We praise God for prospering Grace City Church at the corner of Park Avenue and Broadway over the past five months. Though construction delays, COVID shutdowns, and collaborative efforts with another church all impacted our plans and timeline, we’re now thriving, by God’s providence, in the heart of downtown Denver.
As we head into a new fiscal year beginning July 1, we want to highlight some key elements of a Strategic Plan the leadership team has been developing.
A Strategic Plan is a way to focus our energy and resources around a set of shared priorities and goals. Out of all the good things we could potentially do in pursuit of our mission, what are some specific things we believe God is calling us to do?
Our plan is not exhaustive. And it’s not simply a restatement of our mission, vision, or values. Rather, all of those core beliefs and objectives are assumed – and are the foundation for what you’ll read here.
First, some observations that inform our strategy:
- The biblical literacy of our culture is rapidly declining, and widespread intolerance for Christian beliefs is rapidly on the rise. Jesus followers will need to be equipped and encouraged to live in a post-Christian world.
- Christians are far more catechized by our culture than we realize. We believe more and more things contrary to Scripture, not because they’re true, but simply because everyone around us believes them.
- Society is increasingly polarized and shrill over political and social issues (revealing irreconcilable disagreements on theological, ideological, and epistemological levels).
- Progressive cultures are waiting longer to get married, or not marrying at all, even as they radically redefine what marriage, sex, and gender are, and hyper-sexualize virtually everything.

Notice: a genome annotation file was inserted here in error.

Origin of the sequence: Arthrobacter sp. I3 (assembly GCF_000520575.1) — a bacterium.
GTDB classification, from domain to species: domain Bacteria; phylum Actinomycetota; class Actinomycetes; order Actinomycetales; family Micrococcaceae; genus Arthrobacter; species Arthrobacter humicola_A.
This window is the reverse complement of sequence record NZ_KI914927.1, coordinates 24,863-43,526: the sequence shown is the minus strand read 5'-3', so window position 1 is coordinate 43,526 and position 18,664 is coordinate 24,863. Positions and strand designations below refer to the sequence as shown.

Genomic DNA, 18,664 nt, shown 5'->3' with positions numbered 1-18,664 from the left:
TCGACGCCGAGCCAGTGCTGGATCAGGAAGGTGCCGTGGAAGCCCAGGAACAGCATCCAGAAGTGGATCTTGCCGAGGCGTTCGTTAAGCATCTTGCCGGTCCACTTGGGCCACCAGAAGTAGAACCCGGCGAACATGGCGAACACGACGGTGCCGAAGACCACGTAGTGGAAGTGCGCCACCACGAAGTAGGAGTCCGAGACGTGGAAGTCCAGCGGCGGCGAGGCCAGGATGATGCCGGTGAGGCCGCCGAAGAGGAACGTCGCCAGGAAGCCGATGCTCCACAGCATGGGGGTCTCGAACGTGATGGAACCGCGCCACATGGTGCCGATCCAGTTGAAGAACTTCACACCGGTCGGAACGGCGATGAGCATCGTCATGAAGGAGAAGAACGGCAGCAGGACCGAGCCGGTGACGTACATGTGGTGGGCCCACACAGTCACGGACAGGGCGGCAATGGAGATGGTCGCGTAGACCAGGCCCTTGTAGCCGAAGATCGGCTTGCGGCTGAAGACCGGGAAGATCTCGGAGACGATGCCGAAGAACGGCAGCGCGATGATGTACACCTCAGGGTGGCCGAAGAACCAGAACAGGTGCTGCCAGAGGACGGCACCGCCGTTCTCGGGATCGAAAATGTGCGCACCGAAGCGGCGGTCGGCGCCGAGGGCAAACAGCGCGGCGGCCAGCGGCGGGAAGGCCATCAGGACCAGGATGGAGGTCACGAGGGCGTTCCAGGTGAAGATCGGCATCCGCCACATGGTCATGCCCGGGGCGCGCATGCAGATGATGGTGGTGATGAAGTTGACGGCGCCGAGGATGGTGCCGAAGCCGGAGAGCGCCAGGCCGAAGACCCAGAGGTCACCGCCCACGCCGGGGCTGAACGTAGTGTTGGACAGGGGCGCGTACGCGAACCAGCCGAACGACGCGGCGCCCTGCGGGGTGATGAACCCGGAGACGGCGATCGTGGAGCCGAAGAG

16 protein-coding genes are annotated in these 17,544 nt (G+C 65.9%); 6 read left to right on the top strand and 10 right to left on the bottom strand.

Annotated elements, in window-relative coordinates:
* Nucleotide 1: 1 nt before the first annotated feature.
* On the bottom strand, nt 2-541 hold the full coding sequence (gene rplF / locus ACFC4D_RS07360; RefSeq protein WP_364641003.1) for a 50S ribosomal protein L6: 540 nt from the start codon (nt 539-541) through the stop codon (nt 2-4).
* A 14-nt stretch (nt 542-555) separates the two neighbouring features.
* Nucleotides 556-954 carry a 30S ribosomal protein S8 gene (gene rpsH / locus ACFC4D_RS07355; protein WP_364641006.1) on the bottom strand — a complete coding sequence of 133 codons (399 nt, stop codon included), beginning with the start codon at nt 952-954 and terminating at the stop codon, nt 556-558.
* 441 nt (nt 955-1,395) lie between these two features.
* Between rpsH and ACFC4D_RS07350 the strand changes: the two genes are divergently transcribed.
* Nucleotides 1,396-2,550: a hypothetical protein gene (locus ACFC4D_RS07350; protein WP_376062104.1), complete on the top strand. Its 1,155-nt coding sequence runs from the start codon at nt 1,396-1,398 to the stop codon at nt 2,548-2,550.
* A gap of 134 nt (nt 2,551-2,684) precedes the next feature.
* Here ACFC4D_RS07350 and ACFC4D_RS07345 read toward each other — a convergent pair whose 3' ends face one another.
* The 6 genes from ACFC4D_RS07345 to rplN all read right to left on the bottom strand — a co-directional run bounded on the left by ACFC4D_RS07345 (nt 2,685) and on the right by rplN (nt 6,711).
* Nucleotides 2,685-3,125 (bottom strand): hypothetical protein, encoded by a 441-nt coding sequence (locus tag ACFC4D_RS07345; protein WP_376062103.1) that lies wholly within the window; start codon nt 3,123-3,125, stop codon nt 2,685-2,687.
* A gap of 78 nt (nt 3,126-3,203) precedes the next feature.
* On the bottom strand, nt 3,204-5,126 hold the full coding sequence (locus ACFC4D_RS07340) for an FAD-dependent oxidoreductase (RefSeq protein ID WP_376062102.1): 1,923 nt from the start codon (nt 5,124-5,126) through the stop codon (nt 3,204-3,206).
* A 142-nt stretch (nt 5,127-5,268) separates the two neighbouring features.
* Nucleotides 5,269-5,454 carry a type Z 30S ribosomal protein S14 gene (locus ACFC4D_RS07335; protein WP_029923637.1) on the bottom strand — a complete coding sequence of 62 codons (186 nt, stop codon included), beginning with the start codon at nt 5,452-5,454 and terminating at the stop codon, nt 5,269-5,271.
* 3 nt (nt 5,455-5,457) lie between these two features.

- The internet, smart phones, and particularly social media have transformed the way people learn and interact with one another. There’s been a significant shift away from real, face-to-face community to “virtual community.” Opinions are reinforced, rather than challenged, by the groupthink of one’s chosen online community combined with the dangerous confirmation bias of internet algorithms.
- Many young people are “de-converting” from Christianity or are never following Christ at all.
- Homelessness, drug addiction, and mental health crises have reached epidemic levels, especially in our city centers. We are proximate to overwhelming needs, yet successful, holistic treatments and solutions are virtually nonexistent.
- We’re located in the middle of an extraordinarily diverse population, representing several distinct demographics. God calls us to love and serve all our neighbors without prejudice or partiality.
- We’re exceptionally well resourced for a church of our size and maturity. We have a beautiful and functional auditorium and meeting rooms, children’s ministry, office, and storage spaces, and off-street parking. Our cash reserves are very healthy. Our teams of lay leaders and volunteers are gifted, diverse, and growing. Our local and international missions and ministry partnerships are fruitful.
- We’re good at real, face-to-face hospitality and community. People are not lost in a nameless crowd of attenders; they’re seen, known, included, and cared for. Affinity and Gospel Community groups are growing naturally and organically.